Only the prices for players were going down. The prices for the discs remained the same.
This message has been edited since its posting. Latest edit was made on 14 May 2008 @ 13:30

1214.5.2008 14:35

juankerr: pacificdisc.com lists what is probably the norm for DVD and BD replication.

http://www.pacificdisc.com/PricingBluRay.html

Let's say for a batch of 10K units the costs are as follows:

DVD5 - $0.81 per disc
DVD9 - $0.98 per disc
BD25 - $2.69 per disc
BD50 - $3.59 per disc

But like you and error5 have pointed out, a lot more goes into the production process of BD titles before the order even goes out to the replicators:
Mastering (ie 4K)
Encoding to AVC or VC1
Encoding advanced audio Dolby True HD, DTS-HD HR or MA
BD-J programming
1.1 and 2.0 content creation
Hard-coating
etc.

It's simply improssible to make the claim that BluRay production and replication should cost the same as DVD.

1330.6.2008 14:36

Well, facilities for blu ray are in the millions not to mention the AACS Media Key, AACS Content Certification.

Pacificdisc inst probably the only one that can replicate Blu-ray.
http://www.usadubs.com also handles Blu-ray work and author for blu-ray replication, which a lot of companies cant do.

1430.6.2008 16:23

Originally posted by eatsushi:
juankerr: pacificdisc.com lists what is probably the norm for DVD and BD replication.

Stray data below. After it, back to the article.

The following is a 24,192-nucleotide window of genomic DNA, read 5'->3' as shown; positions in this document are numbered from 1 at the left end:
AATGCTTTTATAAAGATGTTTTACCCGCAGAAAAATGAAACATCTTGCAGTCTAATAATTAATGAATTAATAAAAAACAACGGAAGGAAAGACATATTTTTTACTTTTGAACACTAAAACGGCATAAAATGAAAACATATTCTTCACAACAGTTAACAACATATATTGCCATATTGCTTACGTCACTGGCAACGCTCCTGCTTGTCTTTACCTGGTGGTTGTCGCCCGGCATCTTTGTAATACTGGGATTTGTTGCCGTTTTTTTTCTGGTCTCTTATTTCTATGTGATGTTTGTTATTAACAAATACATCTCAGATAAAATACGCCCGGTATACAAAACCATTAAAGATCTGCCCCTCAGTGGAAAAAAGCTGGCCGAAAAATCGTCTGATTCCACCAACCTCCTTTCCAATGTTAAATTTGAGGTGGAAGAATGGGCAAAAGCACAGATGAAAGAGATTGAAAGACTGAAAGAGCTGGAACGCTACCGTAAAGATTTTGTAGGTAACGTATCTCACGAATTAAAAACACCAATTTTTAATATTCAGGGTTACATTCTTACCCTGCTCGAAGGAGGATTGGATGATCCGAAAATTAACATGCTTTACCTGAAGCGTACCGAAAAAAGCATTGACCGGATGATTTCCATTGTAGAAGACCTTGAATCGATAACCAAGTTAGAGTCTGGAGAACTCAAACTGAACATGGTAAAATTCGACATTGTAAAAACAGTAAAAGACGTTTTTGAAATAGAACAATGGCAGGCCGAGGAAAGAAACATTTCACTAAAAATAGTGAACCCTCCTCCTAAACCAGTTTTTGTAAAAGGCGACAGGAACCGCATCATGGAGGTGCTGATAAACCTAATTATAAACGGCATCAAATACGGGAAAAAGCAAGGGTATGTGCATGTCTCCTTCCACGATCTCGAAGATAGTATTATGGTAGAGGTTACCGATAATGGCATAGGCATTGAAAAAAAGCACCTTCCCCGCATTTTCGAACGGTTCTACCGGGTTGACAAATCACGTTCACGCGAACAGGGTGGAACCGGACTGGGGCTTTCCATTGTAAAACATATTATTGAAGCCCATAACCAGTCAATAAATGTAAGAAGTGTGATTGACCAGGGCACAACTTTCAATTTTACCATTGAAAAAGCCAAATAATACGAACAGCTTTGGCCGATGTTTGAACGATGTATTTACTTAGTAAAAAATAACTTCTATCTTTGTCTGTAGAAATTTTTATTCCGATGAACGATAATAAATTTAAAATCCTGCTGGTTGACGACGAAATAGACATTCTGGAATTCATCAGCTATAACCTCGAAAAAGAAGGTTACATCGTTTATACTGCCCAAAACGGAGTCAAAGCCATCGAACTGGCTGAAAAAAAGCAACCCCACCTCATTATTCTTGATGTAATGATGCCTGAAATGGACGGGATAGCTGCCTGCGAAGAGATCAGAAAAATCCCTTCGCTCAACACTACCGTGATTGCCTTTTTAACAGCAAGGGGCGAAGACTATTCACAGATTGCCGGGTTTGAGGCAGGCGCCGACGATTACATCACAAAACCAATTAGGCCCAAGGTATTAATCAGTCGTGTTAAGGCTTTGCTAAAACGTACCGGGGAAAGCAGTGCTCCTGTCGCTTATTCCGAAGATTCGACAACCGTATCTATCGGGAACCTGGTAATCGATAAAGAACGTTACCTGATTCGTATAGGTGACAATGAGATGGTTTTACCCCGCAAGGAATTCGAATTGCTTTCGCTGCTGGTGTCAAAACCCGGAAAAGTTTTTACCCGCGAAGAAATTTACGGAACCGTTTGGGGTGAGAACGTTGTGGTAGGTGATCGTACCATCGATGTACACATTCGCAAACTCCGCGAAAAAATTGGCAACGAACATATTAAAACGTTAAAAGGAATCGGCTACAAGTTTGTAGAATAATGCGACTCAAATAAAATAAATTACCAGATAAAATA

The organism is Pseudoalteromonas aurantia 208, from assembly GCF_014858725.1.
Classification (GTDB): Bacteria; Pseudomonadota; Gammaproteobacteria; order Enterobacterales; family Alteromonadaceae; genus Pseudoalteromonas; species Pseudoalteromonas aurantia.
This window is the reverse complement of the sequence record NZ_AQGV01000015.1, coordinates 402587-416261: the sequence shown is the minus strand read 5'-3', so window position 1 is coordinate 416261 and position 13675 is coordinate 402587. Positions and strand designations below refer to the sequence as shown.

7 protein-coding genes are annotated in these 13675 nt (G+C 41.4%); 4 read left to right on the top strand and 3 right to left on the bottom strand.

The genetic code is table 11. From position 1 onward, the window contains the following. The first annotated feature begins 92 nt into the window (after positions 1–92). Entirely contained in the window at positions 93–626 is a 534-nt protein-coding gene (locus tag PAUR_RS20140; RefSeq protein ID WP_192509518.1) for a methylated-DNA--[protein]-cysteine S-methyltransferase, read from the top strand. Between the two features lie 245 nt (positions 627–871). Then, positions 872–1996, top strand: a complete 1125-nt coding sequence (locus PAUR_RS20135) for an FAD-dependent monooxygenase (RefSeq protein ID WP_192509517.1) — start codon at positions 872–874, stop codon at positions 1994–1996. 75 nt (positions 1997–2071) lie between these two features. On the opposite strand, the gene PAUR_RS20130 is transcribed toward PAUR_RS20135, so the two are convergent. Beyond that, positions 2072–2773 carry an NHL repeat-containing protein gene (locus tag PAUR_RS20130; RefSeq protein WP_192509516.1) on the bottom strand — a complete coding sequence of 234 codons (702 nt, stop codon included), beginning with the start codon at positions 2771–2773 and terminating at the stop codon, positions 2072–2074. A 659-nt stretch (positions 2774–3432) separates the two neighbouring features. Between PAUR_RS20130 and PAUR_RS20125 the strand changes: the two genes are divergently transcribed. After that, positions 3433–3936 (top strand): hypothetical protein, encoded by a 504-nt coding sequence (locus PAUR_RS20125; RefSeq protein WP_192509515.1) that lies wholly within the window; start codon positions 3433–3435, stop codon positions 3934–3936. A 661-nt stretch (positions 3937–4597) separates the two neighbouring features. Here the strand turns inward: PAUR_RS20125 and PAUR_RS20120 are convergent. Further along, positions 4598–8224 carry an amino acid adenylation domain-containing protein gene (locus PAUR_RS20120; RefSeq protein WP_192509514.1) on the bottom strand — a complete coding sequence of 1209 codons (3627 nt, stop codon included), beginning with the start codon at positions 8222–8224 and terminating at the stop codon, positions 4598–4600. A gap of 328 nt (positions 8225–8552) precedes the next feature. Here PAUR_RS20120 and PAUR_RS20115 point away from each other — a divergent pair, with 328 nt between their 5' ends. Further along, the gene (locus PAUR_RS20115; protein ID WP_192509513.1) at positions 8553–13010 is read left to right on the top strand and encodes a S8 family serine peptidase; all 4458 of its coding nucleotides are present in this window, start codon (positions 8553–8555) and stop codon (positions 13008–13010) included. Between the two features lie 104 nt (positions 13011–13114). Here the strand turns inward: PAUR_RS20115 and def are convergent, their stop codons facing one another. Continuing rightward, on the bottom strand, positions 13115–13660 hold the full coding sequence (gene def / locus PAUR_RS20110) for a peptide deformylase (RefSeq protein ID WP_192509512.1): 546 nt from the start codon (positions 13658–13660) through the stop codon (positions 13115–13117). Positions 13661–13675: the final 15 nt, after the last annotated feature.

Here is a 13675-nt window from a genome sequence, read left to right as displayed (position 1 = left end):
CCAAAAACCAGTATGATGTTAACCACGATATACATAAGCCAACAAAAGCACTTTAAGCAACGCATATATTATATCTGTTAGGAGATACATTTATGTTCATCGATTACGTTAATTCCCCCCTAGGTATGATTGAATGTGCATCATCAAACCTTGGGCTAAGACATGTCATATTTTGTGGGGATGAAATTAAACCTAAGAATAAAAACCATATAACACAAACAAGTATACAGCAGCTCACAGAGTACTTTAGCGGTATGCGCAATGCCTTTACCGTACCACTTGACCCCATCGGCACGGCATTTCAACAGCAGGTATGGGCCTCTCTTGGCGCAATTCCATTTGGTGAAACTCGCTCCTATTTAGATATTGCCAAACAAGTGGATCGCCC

http://www.pacificdisc.com/PricingBluRay.html

Let's say for a batch of 10K units the costs are as follows:

DVD5 - $0.81 per disc
DVD9 - $0.98 per disc
BD25 - $2.69 per disc
BD50 - $3.59 per disc

But like you and error5 have pointed out, a lot more goes into the production process of BD titles before the order even goes out to the replicators:
Mastering (ie 4K)
Encoding to AVC or VC1
Encoding advanced audio Dolby True HD, DTS-HD HR or MA
BD-J programming
1.1 and 2.0 content creation
Hard-coating
etc.

It's simply improssible to make the claim that BluRay production and replication should cost the same as DVD.
---Sorry, but these industry-backed arguments are all predicated on phallacies. Some blank distributor isn't going to quote you the same price a studio gets. Also, the studios don't encode more than once, unless they're stupid. They encode at highest quality and the media scales itself. Mastering is no longer an expensive process, nor does it require constant human supervision as it would when you're using film. As for audio, if you think somebody's sitting there riding the board as it's done, you haven't worked for a duplicating operation.